The trouble is, though, Johnson’s rhetoric runs ahead of his plans and far ahead of his budgets. And he believes technology on its own, unaccompanied by behaviour change, will one day stop carbon emissions from being a problem.

Keep calm and carry on was Johnson’s message to the British people, shortly before the Glasgow climate conference last month.

Still, the aims are good. Britain wants to cut emissions by at least 68 per cent below 1990 levels by 2030. If Luxon really is a fan of the British approach, he could match that. He could do it now.

He hasn’t done it. But he has removed the former spokesperson, Stuart Smith, an MP who loudly opposed every single climate initiative throughout his time in the role, even down to New Zealand’s participation at Glasgow.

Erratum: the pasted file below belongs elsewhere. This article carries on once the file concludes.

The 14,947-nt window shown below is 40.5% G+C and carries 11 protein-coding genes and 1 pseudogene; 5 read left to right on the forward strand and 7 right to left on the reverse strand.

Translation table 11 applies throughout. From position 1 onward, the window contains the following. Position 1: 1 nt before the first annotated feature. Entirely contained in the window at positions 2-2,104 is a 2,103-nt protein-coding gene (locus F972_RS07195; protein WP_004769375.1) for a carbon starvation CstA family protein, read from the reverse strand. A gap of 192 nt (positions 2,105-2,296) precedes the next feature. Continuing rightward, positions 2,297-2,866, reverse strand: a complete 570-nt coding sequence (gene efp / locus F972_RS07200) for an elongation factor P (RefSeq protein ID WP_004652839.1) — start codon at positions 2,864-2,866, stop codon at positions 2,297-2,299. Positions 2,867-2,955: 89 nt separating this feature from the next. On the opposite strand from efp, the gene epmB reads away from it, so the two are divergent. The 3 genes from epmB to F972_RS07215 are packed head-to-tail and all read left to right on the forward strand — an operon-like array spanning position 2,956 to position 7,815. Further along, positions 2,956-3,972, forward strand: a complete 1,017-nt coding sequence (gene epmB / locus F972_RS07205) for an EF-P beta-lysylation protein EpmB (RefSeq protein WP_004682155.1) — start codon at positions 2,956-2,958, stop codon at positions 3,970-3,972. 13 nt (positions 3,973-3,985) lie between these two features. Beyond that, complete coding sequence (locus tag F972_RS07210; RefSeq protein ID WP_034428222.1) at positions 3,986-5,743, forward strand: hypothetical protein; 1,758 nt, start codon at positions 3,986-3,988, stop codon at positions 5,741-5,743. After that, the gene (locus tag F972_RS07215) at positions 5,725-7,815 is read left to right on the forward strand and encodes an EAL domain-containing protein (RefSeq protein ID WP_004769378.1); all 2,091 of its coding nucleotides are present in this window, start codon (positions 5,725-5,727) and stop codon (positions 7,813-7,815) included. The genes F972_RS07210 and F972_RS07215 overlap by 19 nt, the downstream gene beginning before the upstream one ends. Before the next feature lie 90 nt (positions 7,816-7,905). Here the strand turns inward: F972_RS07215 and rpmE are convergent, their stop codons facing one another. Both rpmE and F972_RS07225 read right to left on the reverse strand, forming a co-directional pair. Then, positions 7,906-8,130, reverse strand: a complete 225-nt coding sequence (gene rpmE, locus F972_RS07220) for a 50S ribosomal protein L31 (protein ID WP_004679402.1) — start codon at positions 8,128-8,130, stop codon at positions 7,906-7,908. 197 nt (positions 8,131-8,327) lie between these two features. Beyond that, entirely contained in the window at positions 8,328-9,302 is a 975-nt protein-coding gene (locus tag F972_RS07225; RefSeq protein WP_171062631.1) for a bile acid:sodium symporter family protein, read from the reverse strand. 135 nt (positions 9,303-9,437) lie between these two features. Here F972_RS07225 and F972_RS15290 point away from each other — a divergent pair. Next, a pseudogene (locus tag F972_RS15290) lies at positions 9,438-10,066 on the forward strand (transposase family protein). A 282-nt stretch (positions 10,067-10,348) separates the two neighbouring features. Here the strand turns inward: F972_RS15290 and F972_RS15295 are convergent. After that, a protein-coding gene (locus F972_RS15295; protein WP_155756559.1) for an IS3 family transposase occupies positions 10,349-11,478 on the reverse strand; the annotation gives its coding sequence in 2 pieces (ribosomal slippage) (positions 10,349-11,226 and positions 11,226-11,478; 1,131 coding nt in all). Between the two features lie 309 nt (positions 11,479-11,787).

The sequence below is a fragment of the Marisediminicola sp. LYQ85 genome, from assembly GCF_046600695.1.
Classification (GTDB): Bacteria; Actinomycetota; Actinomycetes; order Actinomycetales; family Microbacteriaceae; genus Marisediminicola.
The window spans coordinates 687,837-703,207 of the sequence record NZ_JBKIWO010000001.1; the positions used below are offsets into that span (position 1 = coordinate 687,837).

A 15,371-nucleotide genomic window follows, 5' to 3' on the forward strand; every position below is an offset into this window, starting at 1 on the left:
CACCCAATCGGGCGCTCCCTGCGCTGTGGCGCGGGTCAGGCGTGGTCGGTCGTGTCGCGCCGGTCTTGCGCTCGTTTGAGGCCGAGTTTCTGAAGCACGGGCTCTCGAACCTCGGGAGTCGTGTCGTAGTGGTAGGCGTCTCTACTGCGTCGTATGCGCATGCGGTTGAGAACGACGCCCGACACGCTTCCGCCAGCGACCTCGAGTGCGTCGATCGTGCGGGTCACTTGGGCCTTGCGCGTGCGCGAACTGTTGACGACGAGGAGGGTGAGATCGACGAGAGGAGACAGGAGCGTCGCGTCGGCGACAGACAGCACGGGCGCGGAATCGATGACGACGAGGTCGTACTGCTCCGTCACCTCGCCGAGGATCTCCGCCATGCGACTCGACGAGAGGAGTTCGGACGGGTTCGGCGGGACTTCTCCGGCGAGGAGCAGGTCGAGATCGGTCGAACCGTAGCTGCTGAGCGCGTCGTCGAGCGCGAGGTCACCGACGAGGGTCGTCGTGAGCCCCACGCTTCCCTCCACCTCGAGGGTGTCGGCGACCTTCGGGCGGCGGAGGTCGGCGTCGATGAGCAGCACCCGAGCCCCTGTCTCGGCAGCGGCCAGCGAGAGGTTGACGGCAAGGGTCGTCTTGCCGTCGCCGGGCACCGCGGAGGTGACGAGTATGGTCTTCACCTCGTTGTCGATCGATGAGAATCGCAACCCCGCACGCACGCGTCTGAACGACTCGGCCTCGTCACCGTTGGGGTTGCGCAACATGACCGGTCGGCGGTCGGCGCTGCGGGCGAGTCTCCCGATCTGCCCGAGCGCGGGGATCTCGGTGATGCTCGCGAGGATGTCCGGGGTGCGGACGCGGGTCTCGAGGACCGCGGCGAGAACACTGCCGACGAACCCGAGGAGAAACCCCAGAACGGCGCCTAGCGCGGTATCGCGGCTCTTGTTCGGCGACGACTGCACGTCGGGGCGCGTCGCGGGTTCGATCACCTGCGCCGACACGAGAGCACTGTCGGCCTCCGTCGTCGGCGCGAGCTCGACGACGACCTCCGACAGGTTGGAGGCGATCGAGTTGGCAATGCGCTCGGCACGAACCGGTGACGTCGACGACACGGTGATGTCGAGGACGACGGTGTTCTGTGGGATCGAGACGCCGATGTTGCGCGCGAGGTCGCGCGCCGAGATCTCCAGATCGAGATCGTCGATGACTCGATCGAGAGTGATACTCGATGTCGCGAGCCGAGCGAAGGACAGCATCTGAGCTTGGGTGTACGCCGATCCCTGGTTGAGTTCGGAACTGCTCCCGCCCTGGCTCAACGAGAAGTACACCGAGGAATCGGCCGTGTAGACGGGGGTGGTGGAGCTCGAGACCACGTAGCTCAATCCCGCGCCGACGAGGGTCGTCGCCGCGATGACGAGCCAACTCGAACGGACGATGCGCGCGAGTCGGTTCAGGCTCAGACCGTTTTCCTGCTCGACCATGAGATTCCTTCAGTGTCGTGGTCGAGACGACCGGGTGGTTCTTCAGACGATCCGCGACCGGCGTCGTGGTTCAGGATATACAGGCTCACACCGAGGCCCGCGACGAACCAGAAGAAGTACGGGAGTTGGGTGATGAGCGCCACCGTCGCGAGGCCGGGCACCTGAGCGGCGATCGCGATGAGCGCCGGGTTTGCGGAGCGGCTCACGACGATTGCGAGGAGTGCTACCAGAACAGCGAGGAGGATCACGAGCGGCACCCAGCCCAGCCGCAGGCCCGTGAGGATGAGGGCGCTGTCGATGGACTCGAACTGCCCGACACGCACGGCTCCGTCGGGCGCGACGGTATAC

The job now goes to the more clear-minded Scott Simpson, who keeps environment and picks up associate transport.

But Smith gets energy, a portfolio that will offer him a couple of simple tests: will he want to fast-track wind farms and is he prepared to leave the coal and gas in the ground?

Luxon did not take the opportunity with his line-up to link climate action with either of this country’s biggest emissions sectors: agriculture and transport.

Making Todd Muller spokesperson for agriculture and climate change would have done that. But Muller is not even in the shadow cabinet. It rather looks like Luxon is almost as unimpressed with him as Collins was.

And Simeon Brown has transport! The upside is that we will no longer be subjected to his fearmongering over crime: Brown has lost his law-and-order platform.

Even so, he has never given the slightest indication he understands the need to reduce carbon emissions, how to make the roads safer or how to reduce congestion (hint: it’s not with endlessly more roads).